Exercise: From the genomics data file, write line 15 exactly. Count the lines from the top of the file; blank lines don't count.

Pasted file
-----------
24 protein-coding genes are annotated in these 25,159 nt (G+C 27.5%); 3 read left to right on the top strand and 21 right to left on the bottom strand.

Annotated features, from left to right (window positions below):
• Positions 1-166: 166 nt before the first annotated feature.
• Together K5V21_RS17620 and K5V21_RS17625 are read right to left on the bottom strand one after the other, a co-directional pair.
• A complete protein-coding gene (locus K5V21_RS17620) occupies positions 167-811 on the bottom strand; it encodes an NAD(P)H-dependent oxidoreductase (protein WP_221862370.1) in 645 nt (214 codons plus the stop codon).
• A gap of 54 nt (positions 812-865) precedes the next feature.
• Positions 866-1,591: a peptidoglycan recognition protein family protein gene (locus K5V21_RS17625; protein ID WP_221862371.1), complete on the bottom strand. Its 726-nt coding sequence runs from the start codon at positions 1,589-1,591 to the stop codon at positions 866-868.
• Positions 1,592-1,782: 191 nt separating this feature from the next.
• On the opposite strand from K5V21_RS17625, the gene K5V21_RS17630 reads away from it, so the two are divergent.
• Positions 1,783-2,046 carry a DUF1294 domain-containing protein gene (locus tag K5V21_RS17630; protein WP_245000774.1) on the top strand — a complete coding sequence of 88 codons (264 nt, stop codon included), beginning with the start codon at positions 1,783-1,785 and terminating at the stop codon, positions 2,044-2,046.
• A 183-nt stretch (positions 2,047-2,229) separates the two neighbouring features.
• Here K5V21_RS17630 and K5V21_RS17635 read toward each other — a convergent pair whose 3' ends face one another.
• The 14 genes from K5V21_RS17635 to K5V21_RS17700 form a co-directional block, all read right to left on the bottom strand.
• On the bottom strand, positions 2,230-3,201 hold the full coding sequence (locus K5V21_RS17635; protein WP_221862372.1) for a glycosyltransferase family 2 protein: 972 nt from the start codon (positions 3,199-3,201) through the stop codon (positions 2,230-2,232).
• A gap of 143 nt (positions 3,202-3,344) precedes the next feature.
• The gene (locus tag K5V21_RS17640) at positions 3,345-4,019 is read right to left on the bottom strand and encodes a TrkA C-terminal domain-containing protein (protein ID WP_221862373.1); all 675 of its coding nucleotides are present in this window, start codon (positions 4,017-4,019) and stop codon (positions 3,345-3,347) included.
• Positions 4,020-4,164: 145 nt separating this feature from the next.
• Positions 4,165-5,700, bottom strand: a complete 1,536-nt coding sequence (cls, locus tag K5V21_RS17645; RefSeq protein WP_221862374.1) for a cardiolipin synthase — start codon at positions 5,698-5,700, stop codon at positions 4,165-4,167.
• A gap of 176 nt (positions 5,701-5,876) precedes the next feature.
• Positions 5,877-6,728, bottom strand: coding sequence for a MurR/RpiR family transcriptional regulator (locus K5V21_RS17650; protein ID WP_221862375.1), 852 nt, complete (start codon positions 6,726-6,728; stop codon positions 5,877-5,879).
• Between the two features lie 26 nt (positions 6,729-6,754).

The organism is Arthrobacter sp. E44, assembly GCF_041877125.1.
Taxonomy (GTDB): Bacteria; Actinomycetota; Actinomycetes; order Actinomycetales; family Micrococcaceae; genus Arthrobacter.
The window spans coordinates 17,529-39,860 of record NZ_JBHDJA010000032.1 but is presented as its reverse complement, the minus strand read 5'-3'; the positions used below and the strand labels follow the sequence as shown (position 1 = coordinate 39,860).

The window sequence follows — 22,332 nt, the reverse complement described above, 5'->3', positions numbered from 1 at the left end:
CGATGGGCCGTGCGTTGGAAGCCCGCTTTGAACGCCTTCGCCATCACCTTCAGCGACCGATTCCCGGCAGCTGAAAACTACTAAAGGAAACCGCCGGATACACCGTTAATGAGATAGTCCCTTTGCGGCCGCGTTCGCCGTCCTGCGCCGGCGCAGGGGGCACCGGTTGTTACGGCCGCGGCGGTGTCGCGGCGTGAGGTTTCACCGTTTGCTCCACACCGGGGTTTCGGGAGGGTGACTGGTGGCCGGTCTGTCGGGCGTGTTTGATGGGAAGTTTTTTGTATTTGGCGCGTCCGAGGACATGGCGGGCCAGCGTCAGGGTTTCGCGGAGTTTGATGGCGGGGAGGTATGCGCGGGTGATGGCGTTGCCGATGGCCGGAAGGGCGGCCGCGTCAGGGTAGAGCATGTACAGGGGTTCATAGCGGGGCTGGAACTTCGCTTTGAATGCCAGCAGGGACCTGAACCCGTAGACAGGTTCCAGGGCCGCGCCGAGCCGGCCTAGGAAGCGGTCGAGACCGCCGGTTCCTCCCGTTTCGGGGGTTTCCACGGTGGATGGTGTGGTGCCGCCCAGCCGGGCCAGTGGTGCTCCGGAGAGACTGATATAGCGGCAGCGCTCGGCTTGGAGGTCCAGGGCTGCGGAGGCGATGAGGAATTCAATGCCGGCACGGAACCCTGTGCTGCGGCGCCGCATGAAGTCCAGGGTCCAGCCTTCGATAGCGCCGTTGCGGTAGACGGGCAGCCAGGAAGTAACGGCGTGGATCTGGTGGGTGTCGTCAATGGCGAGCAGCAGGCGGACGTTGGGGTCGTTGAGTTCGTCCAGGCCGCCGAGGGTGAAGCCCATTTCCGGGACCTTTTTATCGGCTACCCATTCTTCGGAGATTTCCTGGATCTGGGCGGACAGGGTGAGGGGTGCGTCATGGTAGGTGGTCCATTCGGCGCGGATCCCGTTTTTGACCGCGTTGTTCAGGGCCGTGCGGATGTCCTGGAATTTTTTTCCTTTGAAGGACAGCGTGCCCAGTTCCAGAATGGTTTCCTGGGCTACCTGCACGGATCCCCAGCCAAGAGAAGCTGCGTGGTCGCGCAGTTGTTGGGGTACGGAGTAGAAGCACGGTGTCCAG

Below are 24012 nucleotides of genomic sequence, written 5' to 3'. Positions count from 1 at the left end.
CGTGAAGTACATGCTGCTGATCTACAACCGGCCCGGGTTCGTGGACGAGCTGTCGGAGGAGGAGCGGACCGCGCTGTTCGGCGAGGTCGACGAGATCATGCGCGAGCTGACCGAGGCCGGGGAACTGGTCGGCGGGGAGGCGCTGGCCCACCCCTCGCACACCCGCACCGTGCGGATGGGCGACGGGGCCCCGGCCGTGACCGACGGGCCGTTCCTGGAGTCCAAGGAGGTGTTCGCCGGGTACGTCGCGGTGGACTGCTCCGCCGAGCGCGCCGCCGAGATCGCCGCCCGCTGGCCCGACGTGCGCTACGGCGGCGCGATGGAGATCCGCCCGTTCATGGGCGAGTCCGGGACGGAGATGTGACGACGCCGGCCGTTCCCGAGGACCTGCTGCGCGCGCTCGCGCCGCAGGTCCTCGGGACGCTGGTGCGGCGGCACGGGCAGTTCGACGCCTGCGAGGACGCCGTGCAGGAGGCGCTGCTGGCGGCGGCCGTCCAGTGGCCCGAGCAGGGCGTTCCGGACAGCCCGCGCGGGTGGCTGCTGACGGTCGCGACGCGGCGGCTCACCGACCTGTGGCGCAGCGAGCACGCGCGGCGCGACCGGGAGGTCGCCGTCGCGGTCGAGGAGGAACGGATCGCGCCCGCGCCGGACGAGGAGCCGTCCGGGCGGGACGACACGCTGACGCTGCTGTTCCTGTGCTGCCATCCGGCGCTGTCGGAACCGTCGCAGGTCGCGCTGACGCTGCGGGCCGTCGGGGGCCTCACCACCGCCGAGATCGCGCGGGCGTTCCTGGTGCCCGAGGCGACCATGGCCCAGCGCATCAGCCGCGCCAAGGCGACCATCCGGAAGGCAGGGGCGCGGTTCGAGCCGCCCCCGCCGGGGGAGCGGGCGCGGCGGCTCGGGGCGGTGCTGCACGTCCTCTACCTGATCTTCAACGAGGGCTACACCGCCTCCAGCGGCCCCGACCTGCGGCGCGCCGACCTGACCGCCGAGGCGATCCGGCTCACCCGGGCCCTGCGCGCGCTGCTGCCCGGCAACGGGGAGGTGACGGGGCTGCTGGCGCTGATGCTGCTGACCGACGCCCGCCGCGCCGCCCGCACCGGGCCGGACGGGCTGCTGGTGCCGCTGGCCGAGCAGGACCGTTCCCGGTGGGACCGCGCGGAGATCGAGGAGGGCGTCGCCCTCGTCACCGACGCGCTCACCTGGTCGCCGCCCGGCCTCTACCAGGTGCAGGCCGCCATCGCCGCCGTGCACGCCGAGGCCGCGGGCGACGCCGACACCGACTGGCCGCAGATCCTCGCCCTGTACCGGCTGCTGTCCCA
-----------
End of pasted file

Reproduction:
• A gap of 143 nt (positions 3,202-3,344) precedes the next feature.